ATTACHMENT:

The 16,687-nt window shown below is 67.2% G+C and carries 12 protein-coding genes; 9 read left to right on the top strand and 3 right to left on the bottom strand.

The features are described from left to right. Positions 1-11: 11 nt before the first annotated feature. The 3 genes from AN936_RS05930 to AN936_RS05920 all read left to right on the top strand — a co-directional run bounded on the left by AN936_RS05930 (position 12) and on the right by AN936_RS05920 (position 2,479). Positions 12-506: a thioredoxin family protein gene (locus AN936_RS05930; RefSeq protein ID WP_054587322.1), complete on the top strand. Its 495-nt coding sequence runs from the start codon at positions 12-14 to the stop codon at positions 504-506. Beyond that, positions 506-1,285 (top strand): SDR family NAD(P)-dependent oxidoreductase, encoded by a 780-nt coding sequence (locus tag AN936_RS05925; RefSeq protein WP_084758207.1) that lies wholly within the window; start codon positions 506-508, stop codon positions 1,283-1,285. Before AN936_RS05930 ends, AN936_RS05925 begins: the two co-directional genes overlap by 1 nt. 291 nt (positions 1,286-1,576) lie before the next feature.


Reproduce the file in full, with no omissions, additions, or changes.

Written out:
The 16,687-nt window shown below is 67.2% G+C and carries 12 protein-coding genes; 9 read left to right on the top strand and 3 right to left on the bottom strand.

The features are described from left to right. Positions 1-11: 11 nt before the first annotated feature. The 3 genes from AN936_RS05930 to AN936_RS05920 all read left to right on the top strand — a co-directional run bounded on the left by AN936_RS05930 (position 12) and on the right by AN936_RS05920 (position 2,479). Positions 12-506: a thioredoxin family protein gene (locus AN936_RS05930; RefSeq protein ID WP_054587322.1), complete on the top strand. Its 495-nt coding sequence runs from the start codon at positions 12-14 to the stop codon at positions 504-506. Beyond that, positions 506-1,285 (top strand): SDR family NAD(P)-dependent oxidoreductase, encoded by a 780-nt coding sequence (locus tag AN936_RS05925; RefSeq protein WP_084758207.1) that lies wholly within the window; start codon positions 506-508, stop codon positions 1,283-1,285. Before AN936_RS05930 ends, AN936_RS05925 begins: the two co-directional genes overlap by 1 nt. 291 nt (positions 1,286-1,576) lie before the next feature.